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Forward in an era of reform : new directions for cancer screening
  • Published Date:
    2/4/13
  • Language:
    English
Filetype[PDF - 211.92 KB]


Details:
  • Corporate Authors:
    National Center for Chronic Disease Prevention and Health Promotion (U.S.). Division of Cancer Prevention and Control.
  • Description:
    Background -- Impact of health care reform on NBCCEDP -- Public health roles in cancer screening -- Expanded roles in clinical preventive services and community-clinical linkages -- CDC program preparation for health care reform.

    In 1990, the National Breast and Cervical Cancer Early Detection Program (NBCCEDP) was established to increase breast and cervical cancer screening among low-income, uninsured, and under-insured women. Twenty years later, NBCCEDP has a substantial infrastructure across the nation and effective systems to reach underserved communities and assure timely follow-up and treatment.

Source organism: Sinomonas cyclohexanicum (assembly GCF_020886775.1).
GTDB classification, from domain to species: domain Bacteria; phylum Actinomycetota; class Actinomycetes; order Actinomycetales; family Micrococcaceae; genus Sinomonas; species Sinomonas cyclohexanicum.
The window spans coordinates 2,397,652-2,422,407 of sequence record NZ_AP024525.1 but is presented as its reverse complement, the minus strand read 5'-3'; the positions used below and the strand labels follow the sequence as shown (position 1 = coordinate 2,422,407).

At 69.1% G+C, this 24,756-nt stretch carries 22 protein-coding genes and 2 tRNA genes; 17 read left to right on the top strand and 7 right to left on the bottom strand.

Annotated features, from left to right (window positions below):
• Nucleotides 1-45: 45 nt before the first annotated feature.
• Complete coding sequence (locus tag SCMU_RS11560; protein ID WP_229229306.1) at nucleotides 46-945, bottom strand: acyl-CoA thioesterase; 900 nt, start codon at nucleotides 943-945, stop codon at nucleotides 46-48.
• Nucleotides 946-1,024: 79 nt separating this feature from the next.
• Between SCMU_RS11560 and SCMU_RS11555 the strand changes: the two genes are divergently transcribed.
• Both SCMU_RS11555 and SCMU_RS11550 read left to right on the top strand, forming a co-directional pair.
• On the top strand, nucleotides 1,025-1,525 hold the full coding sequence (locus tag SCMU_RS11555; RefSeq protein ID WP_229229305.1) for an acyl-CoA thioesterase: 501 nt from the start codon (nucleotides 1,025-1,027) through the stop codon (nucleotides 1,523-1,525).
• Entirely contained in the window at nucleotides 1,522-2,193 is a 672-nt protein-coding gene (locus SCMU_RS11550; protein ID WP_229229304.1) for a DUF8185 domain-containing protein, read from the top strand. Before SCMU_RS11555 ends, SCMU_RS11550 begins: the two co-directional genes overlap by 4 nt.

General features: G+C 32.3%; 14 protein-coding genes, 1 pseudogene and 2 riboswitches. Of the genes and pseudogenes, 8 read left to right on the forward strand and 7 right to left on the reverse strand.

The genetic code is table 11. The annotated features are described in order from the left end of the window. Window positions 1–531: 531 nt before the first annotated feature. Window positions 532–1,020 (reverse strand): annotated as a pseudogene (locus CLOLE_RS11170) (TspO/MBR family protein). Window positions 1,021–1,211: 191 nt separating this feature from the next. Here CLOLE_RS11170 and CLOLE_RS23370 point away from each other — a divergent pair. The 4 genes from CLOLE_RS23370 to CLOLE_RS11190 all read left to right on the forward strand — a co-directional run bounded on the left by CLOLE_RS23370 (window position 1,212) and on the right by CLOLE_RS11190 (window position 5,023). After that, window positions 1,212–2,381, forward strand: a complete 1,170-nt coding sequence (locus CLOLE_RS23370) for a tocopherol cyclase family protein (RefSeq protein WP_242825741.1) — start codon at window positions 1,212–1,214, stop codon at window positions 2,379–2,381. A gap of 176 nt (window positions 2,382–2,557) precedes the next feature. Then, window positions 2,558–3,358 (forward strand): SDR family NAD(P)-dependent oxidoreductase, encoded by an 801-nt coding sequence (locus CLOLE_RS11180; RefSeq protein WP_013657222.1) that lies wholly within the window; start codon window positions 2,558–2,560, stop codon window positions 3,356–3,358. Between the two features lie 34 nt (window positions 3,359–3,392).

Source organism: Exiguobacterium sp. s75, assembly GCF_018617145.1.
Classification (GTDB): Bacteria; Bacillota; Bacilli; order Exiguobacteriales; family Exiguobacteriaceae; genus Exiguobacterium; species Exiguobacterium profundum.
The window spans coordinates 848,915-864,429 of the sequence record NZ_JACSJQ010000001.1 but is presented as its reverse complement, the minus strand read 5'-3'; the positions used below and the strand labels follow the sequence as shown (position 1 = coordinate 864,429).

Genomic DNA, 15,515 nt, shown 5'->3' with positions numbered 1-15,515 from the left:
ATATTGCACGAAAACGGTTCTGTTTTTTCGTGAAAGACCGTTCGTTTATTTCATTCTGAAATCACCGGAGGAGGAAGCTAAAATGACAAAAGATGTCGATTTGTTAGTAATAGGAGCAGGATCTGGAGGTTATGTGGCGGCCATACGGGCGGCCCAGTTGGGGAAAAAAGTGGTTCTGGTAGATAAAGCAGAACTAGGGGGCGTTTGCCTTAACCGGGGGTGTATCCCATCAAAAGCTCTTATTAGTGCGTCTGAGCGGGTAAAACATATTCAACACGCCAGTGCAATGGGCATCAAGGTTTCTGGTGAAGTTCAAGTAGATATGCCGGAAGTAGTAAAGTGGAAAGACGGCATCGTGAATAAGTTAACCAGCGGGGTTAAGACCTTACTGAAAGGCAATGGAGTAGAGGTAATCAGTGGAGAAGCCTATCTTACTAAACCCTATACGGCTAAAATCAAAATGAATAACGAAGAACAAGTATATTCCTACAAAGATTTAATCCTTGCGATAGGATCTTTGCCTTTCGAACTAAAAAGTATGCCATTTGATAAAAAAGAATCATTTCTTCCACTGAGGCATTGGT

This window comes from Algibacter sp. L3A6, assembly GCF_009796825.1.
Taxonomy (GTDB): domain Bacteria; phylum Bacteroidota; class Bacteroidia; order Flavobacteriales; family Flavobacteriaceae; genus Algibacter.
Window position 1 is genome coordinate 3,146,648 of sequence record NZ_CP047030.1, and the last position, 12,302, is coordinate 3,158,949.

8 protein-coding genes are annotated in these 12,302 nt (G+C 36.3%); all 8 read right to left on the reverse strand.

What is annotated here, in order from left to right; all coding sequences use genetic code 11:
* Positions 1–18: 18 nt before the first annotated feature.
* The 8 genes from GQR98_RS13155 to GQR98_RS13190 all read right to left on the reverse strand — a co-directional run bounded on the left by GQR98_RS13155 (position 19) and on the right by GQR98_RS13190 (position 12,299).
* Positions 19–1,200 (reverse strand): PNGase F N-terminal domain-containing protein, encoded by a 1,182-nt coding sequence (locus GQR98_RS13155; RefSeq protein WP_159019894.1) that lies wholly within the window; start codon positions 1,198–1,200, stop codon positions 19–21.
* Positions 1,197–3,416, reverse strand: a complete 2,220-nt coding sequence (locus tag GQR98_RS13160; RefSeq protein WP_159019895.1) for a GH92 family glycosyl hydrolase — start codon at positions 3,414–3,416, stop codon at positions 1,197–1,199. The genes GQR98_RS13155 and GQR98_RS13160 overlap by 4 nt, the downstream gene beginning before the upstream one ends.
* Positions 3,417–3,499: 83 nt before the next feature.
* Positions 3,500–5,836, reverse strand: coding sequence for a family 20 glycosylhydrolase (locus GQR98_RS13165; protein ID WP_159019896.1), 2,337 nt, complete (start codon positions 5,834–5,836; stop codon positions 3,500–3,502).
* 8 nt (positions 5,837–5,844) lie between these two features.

Health care reform through the Affordable Care Act (ACA) will increase access to breast and cervical cancer screening services for many low-income, underserved women through expanded insurance coverage and eliminating cost-sharing. Other provisions of the ACA and the American Reinvestment and Recovery Act (ARRA, the stimulus bill) will also improve delivery of these essential services by improving health care quality and driving wider adoption of electronic health records. However, all ACA provisions will not be implemented until 2015 and some effects will take longer. Currently, even with adequate health insurance, many women will still face substantial barriers to obtaining breast and cervical cancer screening such as geographic isolation, limited health literacy or self-efficacy, lack of provider recommendation, inconvenient times to access services, and language barriers.

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